NHS pilot schemes will use AI to analyse records to work out which patients are at greatest risk of hospital admission.
Patients will be contacted by GPs and nurses, who will provide preventative care such as offering vulnerable patients food parcels, escalating care to specialist doctors, putting in support to avoid falls or linking them with a local voluntary group to help avoid loneliness.
‘This suite of tech and data solutions ahead of winter demonstrates how NHS staff across the country are innovating every step of the way, maximising the use of the latest technology and AI to help patients but also significantly reducing the number of avoidable A&E attendances,’ said Amanda Pritchard, NHS chief executive.
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NHS teams in Birmingham are piloting an approach which uses AI to predict the top 5% patients at risk of potential hospital admissions.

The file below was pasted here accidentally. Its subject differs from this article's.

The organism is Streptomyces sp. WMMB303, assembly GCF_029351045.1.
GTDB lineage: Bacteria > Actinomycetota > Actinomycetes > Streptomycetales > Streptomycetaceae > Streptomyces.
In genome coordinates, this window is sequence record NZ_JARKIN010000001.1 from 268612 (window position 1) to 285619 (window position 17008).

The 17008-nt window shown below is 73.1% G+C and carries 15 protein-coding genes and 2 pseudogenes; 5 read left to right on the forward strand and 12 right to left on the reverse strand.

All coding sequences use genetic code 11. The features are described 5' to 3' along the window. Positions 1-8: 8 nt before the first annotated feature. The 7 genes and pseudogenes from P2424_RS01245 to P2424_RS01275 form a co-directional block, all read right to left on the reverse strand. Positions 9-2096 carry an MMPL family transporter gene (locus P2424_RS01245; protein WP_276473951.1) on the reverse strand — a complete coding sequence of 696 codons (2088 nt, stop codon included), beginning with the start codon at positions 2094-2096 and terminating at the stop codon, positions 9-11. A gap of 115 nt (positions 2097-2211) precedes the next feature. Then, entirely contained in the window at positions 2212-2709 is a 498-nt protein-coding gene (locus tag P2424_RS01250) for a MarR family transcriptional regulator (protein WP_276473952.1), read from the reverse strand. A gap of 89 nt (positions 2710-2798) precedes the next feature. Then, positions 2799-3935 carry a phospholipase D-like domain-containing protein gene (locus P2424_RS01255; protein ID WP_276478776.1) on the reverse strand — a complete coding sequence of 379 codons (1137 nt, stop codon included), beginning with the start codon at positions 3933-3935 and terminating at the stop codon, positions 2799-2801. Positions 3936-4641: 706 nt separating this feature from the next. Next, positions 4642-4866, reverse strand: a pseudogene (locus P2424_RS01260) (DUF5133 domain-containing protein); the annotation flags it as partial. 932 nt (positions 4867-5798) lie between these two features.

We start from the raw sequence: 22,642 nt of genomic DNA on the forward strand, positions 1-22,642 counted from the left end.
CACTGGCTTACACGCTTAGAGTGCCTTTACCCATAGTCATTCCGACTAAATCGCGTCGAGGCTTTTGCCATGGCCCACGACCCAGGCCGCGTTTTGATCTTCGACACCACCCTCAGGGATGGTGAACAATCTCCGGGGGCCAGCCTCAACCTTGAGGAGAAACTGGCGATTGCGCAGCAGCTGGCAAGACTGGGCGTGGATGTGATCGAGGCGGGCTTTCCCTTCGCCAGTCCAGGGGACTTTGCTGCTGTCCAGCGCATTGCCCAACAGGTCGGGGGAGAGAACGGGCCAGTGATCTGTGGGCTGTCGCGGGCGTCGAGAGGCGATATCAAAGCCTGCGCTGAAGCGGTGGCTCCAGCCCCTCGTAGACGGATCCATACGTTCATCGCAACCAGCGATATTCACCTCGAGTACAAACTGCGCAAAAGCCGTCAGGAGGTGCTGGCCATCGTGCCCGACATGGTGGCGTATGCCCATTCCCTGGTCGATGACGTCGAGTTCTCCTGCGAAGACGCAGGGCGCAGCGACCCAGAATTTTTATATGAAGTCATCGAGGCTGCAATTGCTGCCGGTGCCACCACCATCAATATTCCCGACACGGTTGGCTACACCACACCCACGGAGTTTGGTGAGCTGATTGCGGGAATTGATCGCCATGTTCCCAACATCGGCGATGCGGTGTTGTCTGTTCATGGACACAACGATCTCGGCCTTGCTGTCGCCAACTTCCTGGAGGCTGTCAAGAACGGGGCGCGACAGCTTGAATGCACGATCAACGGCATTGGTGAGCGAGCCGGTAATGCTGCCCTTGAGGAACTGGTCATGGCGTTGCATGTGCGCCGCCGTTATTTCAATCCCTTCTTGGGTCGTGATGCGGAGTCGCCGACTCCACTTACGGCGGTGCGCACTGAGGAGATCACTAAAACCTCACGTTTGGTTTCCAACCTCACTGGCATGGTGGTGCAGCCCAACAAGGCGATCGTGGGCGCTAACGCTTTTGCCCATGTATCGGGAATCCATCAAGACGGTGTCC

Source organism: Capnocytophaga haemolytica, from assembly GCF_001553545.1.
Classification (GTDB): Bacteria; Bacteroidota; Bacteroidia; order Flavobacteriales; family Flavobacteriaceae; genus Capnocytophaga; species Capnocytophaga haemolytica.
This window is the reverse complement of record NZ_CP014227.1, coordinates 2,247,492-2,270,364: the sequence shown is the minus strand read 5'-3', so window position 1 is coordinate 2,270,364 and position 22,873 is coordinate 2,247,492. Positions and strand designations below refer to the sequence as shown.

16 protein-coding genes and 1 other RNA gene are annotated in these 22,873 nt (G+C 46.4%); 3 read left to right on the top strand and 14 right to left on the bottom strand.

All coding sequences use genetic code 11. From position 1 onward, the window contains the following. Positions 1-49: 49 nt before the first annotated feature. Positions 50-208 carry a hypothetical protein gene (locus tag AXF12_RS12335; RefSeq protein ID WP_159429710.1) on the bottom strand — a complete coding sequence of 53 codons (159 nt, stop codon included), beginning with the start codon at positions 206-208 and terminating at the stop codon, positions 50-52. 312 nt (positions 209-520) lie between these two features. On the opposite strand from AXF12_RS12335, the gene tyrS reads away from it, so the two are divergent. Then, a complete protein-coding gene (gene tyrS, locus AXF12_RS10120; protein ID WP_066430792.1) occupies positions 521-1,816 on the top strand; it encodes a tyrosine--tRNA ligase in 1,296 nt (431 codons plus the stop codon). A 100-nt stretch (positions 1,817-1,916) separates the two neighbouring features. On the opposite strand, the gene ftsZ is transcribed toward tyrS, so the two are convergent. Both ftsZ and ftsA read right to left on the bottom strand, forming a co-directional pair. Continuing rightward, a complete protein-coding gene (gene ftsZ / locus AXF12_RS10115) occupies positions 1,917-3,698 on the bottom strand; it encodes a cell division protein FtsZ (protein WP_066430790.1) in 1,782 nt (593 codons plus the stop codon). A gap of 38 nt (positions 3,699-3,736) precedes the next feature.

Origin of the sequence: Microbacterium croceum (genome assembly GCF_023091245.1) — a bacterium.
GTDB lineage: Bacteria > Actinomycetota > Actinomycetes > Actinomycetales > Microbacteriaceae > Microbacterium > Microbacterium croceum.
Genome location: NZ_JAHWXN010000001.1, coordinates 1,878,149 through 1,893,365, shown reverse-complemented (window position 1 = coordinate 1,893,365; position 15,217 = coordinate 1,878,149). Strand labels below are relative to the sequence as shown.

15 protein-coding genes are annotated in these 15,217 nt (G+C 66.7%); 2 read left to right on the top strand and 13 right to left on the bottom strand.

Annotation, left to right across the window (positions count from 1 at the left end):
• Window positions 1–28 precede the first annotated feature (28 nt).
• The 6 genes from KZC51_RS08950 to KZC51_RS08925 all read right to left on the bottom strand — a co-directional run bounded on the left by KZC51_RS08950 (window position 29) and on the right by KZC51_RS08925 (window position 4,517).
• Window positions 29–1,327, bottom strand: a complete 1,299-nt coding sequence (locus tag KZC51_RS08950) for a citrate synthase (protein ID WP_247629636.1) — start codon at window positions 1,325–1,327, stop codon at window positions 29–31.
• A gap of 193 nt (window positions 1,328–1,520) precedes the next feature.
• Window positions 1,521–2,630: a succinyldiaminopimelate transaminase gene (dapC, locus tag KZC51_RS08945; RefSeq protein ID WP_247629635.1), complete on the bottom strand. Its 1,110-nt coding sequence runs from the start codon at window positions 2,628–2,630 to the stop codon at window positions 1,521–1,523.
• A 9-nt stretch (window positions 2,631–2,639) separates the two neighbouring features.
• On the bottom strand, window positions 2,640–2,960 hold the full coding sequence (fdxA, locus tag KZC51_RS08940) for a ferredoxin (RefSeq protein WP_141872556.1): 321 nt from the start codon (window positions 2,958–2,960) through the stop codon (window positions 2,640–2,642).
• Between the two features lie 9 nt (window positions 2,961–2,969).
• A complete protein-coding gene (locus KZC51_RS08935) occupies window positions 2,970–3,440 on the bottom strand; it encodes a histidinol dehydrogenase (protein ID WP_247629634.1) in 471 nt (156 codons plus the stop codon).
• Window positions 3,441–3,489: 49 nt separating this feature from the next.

Staff check in with these patients to offer social care assessments, medication reviews or other social prescribing measures to avoid A&E admissions.
Over the next two years, the scheme aims to prevent 4,500 unnecessary A&E attendances, 17,000 overnight hospital stays, and free up 23,000 GP appointments.
‘Using data more smartly and harnessing the power of AI is now crucial in supporting the highest risk patients,’ said Chris Holt, chief transformation officer at Birmingham Community Healthcare NHS Foundation Trust.
‘By identifying those complex patients – most likely to attend or be admitted to hospital over winter – it means we can step in much sooner and give them support that’s personalised for them,’ he said.
With recent data revealing 7.7 million people on NHS waiting lists in England, the highest since 2007, these innovations come at a critical time.
‘NHS staff across the country are already feeling the pressure with record demand for A&E and ambulance services – and so these new innovations being rolled out by NHS teams are an extra and welcome addition to our winter toolkit, with more call handlers and more beds already in place,’ said Ms Pritchard.